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The Supreme Court affirmed the order of the circuit court ordering Eryn Winegeart to sell real estate she owned jointly with her former spouse, Weston Winegeart, holding that the court did not err by ordering Eryn to sign a purchase agreement signed by a third party. After the parties underwent mediation, Weston signed an agreement with a real-estate agent to list the jointly owned real estate, and the listing agreement included a commission for the realtor. After the third party signed the purchase agreement, Eryn refused to sign it, asserting that during mediation Weston had orally agreed to sell the property without paying for a realtor. The circuit court found that the parties had not entered into an enforceable oral agreement in regard to realtor fees and ordered Eryn to sign the purchase agreement. The Supreme Court affirmed, holding that the circuit court did not err by entering its order requiring Eryn to sign the purchase agreement. View "Winegeart v. Winegeart" on Justia Law

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The Supreme Court affirmed the circuit court’s partial denial of Plaintiffs’ partial denial of their request for preliminary injunctive relief against Defendant, their former agent, holding that the circuit court did not err by enjoining Defendant only from soliciting business from Plaintiffs’ existing customers without also enjoining Defendant from selling to those customers. Plaintiffs, Farm Bureau Life Insurance Co. and Farm Bureau Property and Casualty Insurance Co., argued in their complaint that Defendant, after leaving Farm Bureau, breached the agency contracts he entered into with Farm Bureau by selling insurance policies to clients to whom he had previously sold Farm Bureau policies. In partially denying Plaintiffs’ request for injunctive relief, the circuit court concluded that portions of the agency contracts that prohibited Defendant from selling to Farm Bureau’s existing customers was an invalid restraint on trade under S.D. Codified Laws chapter 53-9. The Supreme Court affirmed, holding that the plain meaning of section 53-9-12 supported the circuit court’s decision to adhere to that statute’s language. View "Farm Bureau Life Insurance Co. v. Dolly" on Justia Law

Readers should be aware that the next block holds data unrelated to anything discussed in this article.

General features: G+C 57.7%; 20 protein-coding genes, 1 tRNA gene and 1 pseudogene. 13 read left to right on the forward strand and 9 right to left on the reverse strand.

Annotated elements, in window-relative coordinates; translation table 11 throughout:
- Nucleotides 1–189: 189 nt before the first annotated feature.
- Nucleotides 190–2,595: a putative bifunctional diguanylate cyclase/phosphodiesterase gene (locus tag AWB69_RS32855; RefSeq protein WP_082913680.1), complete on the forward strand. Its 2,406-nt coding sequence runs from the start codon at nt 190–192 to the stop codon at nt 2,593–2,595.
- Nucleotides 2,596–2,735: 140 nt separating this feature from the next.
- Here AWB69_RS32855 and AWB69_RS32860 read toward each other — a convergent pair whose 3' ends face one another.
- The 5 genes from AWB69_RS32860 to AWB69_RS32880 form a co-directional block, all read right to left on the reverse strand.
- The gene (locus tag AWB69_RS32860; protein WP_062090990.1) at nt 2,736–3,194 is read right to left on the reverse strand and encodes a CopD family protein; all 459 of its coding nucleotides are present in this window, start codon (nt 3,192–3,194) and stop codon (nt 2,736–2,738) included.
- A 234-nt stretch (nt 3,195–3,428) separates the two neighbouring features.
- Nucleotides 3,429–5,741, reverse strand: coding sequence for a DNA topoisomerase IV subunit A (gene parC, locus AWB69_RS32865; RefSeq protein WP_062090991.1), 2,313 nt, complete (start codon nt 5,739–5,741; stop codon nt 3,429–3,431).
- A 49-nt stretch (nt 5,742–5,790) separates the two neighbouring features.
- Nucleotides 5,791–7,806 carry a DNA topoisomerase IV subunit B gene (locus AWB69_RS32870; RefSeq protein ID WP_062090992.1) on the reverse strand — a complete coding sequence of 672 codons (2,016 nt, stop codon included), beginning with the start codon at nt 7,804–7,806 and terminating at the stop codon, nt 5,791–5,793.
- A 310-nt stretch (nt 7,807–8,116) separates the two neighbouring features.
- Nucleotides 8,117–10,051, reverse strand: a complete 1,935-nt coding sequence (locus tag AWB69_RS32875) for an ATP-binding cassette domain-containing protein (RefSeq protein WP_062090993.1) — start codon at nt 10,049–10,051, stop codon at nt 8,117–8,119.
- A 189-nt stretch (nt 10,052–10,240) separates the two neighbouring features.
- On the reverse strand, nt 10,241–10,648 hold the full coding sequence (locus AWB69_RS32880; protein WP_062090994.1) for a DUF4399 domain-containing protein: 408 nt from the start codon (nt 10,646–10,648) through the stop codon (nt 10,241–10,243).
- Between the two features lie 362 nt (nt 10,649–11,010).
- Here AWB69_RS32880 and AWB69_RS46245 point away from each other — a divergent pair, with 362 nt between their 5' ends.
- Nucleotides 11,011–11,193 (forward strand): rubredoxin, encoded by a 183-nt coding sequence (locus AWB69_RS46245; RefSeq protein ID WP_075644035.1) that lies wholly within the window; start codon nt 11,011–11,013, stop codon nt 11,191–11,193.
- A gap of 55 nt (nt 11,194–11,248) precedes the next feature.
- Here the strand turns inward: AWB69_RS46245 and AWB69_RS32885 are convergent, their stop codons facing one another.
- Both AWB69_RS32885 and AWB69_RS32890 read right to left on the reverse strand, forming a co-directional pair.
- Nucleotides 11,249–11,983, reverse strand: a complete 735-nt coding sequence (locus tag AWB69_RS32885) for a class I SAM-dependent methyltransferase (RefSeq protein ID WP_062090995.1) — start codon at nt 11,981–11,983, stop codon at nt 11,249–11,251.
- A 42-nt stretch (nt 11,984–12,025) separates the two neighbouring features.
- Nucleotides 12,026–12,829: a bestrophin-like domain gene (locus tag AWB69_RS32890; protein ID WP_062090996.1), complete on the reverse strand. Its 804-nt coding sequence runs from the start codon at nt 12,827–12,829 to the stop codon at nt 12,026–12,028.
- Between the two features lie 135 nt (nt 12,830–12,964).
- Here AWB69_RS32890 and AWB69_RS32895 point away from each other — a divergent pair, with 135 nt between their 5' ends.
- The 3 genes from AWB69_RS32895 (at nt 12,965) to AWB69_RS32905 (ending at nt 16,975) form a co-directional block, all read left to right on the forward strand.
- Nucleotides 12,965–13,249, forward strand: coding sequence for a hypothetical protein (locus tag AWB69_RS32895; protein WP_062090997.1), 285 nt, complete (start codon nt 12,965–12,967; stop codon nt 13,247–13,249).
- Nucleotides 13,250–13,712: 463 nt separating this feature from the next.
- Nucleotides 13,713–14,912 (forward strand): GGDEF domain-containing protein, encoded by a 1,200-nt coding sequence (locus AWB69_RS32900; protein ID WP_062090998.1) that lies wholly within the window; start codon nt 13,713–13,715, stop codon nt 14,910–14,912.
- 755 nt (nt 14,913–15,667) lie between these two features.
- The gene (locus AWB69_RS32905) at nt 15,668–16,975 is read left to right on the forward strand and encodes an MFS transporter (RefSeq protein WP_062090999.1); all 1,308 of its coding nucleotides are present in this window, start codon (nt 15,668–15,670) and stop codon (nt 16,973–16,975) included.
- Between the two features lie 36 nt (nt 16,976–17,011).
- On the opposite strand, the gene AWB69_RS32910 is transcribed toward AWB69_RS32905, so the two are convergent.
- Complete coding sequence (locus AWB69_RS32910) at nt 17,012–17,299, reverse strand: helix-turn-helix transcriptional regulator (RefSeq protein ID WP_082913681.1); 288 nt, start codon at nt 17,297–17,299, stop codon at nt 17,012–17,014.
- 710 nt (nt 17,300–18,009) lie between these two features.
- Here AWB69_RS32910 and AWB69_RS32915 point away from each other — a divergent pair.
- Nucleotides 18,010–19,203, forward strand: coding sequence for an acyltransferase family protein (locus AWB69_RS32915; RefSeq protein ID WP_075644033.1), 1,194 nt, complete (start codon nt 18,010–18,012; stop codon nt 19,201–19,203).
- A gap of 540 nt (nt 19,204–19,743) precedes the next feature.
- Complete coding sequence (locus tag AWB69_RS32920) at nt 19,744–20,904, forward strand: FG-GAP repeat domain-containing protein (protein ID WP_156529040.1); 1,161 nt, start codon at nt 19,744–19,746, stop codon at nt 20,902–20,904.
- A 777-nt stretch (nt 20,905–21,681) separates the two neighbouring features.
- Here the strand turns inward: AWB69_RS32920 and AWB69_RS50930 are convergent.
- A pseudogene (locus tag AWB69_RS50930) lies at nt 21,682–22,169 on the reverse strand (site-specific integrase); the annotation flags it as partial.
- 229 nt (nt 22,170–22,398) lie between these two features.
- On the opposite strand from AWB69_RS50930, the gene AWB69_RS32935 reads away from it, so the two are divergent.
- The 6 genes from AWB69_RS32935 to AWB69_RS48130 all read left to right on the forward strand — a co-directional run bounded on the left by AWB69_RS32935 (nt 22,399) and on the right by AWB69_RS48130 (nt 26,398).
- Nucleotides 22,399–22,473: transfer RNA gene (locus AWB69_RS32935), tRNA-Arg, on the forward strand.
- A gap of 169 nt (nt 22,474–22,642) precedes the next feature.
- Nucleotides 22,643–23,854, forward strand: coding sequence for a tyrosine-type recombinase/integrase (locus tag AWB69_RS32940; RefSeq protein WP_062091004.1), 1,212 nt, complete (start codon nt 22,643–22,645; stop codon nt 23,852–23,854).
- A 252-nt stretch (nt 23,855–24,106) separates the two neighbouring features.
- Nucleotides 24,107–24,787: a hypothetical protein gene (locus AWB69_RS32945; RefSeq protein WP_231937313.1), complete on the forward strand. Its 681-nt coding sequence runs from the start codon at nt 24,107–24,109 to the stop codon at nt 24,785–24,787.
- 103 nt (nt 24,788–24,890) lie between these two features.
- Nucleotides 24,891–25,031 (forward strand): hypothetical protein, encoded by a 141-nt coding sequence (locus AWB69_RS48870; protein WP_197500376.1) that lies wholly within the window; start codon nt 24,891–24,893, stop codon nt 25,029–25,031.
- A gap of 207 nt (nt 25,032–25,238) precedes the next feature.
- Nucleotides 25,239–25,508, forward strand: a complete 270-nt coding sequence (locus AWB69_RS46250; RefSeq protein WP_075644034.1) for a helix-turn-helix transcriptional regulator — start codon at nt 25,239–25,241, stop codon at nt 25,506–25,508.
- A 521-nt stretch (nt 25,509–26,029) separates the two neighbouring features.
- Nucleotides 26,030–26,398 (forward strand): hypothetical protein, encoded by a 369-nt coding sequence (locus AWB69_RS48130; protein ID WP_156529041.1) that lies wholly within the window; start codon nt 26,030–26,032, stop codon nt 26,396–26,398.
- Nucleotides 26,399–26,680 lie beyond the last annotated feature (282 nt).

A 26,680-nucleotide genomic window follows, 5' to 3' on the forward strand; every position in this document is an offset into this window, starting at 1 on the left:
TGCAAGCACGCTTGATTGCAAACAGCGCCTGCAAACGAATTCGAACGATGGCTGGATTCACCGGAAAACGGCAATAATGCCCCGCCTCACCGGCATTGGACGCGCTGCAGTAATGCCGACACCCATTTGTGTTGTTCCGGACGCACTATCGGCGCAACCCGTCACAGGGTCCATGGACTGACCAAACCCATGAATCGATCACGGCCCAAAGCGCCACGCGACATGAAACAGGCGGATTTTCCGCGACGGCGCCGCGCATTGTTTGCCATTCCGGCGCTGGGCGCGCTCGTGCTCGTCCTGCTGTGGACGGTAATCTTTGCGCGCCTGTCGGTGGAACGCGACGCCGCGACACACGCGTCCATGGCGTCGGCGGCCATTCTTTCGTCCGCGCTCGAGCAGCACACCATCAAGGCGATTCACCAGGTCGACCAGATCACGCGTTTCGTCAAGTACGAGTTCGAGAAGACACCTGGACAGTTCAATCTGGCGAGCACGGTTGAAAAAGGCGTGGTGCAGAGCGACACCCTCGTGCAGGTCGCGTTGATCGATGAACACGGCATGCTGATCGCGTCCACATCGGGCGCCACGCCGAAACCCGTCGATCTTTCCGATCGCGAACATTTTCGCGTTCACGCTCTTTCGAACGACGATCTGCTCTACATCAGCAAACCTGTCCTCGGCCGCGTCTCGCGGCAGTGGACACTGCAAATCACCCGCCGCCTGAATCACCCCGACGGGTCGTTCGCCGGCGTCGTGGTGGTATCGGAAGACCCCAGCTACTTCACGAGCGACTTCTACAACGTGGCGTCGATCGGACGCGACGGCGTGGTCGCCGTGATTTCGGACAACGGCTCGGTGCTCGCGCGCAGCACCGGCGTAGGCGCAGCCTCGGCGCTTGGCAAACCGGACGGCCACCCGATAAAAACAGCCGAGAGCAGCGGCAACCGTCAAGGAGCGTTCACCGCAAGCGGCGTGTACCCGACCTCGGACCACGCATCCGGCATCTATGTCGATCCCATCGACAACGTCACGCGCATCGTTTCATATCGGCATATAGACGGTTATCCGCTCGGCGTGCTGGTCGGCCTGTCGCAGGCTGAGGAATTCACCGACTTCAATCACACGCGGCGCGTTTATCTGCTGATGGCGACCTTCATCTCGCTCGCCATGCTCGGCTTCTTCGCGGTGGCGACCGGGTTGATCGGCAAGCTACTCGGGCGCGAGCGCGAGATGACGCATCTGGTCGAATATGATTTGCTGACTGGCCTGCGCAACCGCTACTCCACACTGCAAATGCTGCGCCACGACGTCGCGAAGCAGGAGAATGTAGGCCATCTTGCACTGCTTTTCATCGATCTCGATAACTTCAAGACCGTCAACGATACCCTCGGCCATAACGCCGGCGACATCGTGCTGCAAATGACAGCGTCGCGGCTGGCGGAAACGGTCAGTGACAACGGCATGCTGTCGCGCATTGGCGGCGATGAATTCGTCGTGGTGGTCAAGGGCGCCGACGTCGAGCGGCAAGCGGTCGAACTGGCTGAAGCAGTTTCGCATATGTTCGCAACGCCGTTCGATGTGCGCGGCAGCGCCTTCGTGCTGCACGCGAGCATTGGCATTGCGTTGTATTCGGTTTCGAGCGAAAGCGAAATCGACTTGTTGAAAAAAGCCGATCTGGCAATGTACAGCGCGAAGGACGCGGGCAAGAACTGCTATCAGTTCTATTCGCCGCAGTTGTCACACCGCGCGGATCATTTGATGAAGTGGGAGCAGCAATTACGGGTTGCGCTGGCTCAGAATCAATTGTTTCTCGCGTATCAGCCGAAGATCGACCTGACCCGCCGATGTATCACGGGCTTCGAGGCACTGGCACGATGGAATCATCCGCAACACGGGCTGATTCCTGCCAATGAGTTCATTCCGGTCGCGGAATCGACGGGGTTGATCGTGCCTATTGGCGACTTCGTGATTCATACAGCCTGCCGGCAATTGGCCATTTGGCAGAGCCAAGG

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The Supreme Court reversed and remanded a jury award of $260,464 after the jury found in favor of Plaintiff on its breach of contract and fraud claims against Defendant. In Stern Oil I, Defendant appealed a judgment awarding Plaintiff over eight years of lost profits in excess of $900,000. The Supreme Court reversed and remanded the case, ruling that the circuit court erred in granting summary judgment in favor of Plaintiff on its breach of contract claims against Defendant and by denying Defendant’s fraud claims against Plaintiff.On remand, a jury found in favor of Plaintiff on both claims. The Supreme Court reversed and remanded, holding that the circuit court erred by (1) instructing the jury on consequential damages and the foreseeability of Plaintiff’s lost profits to Defendant at the time of contracting; and (2) excluding Plaintiff’s evidence on four damage scenarios. View "Stern Oil Co. v. Brown" on Justia Law